Traditional use of natural resources defines community


A way of life in cotangence with the earth and its water seems mythical, even idealistic; but the everyday is certainly less romantic than an unexamined notion of the integrity, commitment and sacrifice required to sustain it.

The algorithm of the experience of a parciente is shaped by the amount of water decreed in its ditch, where the property is located along the acquia, the characteristics of the land, what is cultivated, who are the neighbors , if flood or closed pipe, or center pivot irrigation are used, if one has an irrigation well – most do not – snowfall, precipitation, etc. Runoff from some watercourses is affected by upstream logging, erosion or sediment. Even family relationships can play a role in acequia function. Each individual carefully weighs their respective formula.

Advertised as a model for self-governance and community stewardship of natural resources, there is a constraint to sustaining the system based on livelihoods, cultural and spiritual significance.

In his book “Acequia Culture, author José Rivera explains how the ethic of acequia is rooted in conservation, including the tradition of sharing water in times of scarcity. Rivera recognizes that in times of drought and individualism, the sharing mentality is difficult to maintain.

“The Acequias have historically had a system of sharing shortages,” said Craig Cotten, engineer for Section 3 of the Colorado Water Resources Division.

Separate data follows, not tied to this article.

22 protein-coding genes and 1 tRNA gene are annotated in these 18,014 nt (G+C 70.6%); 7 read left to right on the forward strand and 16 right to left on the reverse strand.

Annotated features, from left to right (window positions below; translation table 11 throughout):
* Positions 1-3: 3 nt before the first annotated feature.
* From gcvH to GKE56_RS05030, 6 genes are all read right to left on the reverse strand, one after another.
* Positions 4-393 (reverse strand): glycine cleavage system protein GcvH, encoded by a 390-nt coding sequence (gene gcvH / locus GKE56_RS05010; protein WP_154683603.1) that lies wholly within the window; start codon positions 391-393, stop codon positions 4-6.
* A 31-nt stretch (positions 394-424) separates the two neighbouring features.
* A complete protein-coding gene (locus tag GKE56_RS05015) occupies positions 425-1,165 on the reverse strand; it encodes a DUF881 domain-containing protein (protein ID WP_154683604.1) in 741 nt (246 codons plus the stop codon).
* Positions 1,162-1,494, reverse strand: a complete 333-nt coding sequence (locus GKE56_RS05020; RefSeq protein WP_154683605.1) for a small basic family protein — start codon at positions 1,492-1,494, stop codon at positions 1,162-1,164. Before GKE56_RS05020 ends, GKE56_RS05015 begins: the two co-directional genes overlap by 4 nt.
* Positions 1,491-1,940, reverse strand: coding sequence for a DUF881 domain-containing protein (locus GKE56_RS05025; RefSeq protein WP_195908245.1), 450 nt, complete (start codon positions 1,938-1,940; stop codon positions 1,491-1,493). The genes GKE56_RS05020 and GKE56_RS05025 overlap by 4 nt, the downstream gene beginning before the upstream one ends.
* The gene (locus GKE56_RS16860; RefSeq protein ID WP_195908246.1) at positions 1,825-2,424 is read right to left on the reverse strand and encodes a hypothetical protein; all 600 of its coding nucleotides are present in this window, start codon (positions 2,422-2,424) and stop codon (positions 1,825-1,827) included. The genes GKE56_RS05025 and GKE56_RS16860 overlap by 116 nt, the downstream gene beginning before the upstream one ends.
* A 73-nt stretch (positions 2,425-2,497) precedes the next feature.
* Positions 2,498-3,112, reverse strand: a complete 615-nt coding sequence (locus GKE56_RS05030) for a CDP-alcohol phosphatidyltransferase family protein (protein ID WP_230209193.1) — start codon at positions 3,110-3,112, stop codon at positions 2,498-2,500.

“A senior, for example, may voluntarily decide that he is not going to take his full amount – maybe he will only take half of his amount, and he may leave half in the creek for someone else. ‘other,’ Cotten said.

During drought years, depending on an acequia’s agreement, water users may be limited to irrigating on certain days each week, or each landowner may receive fewer turns.

“Sharing water is perfectly legal and perfectly permitted under the doctrine of prior appropriation,” Cotten said. “Sometimes, however, older water users don’t want to share – for several reasons.”

Some parcientes choose not to practice water sharing because of the personal financial constraints that may come with it, Parmer noted.

The familiar aspects of acquia cultivation challenge the fact that “the word ‘drought’ is no longer applicable,” as MacGregor put it. “It’s been 22 years.

Being from San Luis can sometimes be an exception to Colorado’s natural resource management rules, and water isn’t the only area.

Access to pastures and the collection of firewood and wood on a formerly communal land concession have been recognized by the Colorado Supreme Court in 2002 after nearly 40 years of litigation. The center of the Venn diagram between the New World and the Old World is still a bit hazy. Those with access to the old land concession and the current landowner of the mountain were asked by a district court judge in September to determine how best to administer these. hard-won traditional land rights.

“With increasing scarcity, water is becoming more and more precious, more and more important,” said Parmer. “The fear is, I think, because of the priority of these rights, that they become more and more valuable and attractive to outsiders who do not necessarily share the same value system surrounding water connection.